Continuing, Rooney wrote: “The recent defunding of the highly successful “Opportunity Scholarship” program in Washington, DC, is an unfortunate example of another retreat from these goals.  Fortunately Speaker Ryan succeeded in restoring it.  Scholarships like this program, voucher programs and charter schools offer proactive means of showing all Americans, especially the disadvantaged, that we are committed to affording all of our citizens an opportunity to better themselves and their families.  However, we must also demand results from all students, including the disadvantaged, and not allow poverty to be used as an excuse for academic failure.  These excuses rob the future from our most vulnerable Americans.”

Red Dirt Report sought comment from Rooney and his campaign about the donation. We have yet to hear back from the ambassador and/or his staff.

And while Ball acknowledges Rooney Holdings’ contribution is perfectly legal, she said she found it “odd.”

One of the biggest contributors to the pro-779 group is Tulsa-based businesswoman and philanthropist Stacy H. Schusterman, who gave $1 million to Oklahoma’s Children.

Ball’s research revealed that Schusterman is also on the board of directors for the Charter Growth Fund, a pro-charter school organization “deeply committed to improving K-12 education.”

Seeing such heavy hitters supporting 779, Ball is quick to note that in her overview of the ethics report, no K-12 teachers were listed as contributors to the PAC. She finds it curious that the teachers aren't donating in droves, particularly if it would improve their situation.

“Money is controlling our elections in Oklahoma,” she said.

Ball has many reservations about 779, including the fact that the money would come via sales taxes – hitting Oklahoma’s poor the hardest - and not property or income taxes.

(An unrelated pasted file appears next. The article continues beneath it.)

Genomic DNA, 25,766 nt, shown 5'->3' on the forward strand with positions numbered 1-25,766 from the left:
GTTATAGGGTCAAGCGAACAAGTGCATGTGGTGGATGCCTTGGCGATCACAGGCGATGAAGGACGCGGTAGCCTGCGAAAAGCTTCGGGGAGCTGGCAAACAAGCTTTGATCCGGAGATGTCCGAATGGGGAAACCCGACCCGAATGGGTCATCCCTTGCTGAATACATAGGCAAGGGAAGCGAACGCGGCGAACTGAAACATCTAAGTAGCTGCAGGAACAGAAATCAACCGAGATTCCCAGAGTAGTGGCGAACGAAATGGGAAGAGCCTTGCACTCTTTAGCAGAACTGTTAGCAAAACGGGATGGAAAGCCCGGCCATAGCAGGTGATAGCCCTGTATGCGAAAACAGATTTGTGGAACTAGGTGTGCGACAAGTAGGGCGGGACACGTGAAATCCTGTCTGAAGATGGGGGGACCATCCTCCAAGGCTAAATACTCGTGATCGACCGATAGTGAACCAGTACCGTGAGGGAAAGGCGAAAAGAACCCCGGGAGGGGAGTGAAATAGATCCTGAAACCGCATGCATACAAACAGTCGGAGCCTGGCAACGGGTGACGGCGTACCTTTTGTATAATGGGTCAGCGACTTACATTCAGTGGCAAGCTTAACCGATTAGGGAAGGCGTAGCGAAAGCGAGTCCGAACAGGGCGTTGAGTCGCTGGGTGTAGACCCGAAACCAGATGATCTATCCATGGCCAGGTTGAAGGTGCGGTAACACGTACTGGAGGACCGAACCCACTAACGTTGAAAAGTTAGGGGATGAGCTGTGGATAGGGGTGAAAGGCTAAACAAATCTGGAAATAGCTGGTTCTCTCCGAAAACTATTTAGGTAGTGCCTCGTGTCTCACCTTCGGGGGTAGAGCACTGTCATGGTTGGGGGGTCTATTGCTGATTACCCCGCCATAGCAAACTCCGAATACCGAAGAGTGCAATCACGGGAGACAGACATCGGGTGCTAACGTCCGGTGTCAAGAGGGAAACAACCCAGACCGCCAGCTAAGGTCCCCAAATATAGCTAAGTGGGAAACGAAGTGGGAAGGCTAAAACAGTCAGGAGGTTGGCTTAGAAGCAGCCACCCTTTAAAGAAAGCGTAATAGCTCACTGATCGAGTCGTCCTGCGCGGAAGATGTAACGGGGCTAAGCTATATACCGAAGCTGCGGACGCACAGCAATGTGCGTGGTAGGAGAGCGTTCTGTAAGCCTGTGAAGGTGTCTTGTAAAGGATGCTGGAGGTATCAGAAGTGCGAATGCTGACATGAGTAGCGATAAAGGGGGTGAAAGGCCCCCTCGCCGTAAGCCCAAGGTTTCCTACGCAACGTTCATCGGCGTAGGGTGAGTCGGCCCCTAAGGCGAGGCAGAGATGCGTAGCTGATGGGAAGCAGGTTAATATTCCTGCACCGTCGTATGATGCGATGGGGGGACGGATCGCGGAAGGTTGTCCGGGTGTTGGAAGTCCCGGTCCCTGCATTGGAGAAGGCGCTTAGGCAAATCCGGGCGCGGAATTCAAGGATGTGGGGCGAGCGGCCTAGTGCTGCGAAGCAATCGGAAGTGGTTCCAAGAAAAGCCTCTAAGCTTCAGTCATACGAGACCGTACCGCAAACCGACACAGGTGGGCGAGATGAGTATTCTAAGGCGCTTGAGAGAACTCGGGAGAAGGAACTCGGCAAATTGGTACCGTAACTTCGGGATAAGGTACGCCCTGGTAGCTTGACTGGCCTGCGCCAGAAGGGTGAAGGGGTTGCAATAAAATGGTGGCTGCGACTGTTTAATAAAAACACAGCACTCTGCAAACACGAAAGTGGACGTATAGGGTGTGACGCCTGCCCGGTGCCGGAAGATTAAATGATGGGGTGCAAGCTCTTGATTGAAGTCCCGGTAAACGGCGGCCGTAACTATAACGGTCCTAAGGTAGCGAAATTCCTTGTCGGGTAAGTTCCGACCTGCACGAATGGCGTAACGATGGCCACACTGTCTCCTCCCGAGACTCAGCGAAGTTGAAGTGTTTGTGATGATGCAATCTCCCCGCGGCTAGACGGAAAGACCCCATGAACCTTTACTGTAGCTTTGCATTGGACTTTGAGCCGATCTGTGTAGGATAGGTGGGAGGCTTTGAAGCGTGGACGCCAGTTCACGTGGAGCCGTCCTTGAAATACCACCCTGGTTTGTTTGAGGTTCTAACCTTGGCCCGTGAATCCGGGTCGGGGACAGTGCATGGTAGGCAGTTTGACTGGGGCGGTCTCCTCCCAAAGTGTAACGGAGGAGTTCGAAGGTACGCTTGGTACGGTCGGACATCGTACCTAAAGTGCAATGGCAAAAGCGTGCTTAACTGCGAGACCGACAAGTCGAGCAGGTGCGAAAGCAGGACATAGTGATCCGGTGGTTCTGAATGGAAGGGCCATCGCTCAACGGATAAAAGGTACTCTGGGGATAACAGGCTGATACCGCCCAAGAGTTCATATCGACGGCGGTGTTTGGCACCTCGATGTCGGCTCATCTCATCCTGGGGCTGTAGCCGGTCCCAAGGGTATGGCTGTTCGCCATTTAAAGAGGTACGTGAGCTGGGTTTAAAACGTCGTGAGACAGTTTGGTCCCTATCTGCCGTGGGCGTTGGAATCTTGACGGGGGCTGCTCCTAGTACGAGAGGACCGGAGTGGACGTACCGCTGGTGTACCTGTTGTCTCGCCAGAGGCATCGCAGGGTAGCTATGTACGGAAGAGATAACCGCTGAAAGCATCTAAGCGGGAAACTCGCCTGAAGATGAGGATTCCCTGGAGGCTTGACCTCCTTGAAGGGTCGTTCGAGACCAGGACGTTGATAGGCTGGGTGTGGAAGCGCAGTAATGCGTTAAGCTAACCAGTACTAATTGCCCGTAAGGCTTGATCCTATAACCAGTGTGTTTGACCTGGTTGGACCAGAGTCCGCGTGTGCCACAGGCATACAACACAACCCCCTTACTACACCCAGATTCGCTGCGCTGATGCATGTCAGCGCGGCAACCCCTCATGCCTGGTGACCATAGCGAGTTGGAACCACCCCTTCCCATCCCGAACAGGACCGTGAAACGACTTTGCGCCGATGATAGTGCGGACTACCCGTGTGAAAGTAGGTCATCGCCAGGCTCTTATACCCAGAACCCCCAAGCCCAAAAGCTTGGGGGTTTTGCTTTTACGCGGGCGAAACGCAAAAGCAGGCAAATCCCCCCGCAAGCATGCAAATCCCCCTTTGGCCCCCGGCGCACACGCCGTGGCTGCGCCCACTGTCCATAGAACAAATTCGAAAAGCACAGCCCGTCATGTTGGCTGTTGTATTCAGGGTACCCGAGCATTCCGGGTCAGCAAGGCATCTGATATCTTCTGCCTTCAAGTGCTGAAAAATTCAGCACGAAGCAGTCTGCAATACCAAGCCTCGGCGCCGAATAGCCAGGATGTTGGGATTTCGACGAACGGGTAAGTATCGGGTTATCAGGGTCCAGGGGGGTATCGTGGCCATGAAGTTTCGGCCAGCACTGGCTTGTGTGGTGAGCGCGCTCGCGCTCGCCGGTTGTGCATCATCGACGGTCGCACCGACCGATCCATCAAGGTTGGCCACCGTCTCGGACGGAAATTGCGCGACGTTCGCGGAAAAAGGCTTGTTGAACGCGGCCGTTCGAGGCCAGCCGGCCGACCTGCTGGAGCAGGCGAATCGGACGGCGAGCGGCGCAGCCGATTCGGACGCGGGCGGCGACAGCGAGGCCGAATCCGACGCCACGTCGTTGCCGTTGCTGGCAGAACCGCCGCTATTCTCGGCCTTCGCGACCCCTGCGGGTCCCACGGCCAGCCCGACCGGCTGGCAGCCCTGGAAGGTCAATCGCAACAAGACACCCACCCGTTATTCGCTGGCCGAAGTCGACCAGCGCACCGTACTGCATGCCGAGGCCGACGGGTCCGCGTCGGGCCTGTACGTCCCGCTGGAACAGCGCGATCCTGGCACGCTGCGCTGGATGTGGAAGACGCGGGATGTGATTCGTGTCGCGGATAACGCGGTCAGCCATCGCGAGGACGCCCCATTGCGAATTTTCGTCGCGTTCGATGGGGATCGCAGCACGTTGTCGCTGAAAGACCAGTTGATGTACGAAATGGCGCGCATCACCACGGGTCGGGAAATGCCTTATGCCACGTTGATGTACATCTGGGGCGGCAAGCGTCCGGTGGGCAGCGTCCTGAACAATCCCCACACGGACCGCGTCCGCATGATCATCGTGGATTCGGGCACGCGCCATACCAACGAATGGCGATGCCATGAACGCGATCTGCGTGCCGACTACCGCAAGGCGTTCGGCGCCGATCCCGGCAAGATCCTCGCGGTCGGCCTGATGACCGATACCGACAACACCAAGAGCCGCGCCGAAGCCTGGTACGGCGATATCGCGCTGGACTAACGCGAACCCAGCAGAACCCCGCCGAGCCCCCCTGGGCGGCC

“I am personally against 779, but not for the reasons that are often touted,” she said. “I feel like no one in Oklahoma speaks up for the poor. Those who should be the most engaged are the least engaged.”

As for charter schools, Ball said these are largely private schools utilizing public tax dollars, schools, she said that “don’t have to live up to the same regulations that public schools do.”

Red Dirt Report reached out to Alicia Priest, president of the Oklahoma Education Association. The OEA is backing 779. When asked if there is anything to the suspicion that this constitutional amendment regarding charter schools, she said there was nothing to it.

"There's nothing in SQ 779 that expands charter schools," Priest said. "Not one word about charter schools in the constitutional amendment."

Priest added that while one of the supporters of SQ 779, Stand for Children, may have charter school ties, that is all she has heard about. 

"I urge people to read the ballot," she said.

Meanwhile, Ball said she will continue to dig and inform people as much as she can about these political issues that matter to her and many other Oklahomans.

 “Follow the money,” Ball said. “It tells you so much when you follow the money.”

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Andrew W. Griffin

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Andrew W. Griffin received his Bachelor of Science in Journalism from...

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About Red Dirt Report

Red Dirt Report was launched July 4, 2007 as an independent news website covering all manner of news, culture, entertainment and lifestyle stories that affect and interest Oklahoma readers and readers outside of our state. Our mission is to educate, promote civic engagement and discourse on public policy, government and politics. Our experienced journalists provided balanced in-depth coverage of news stories that affect Oklahomans. Our opinion/editorial stories come from a wide range of political view points. We carry out our mission by reporting, writing, and posting news and information. read more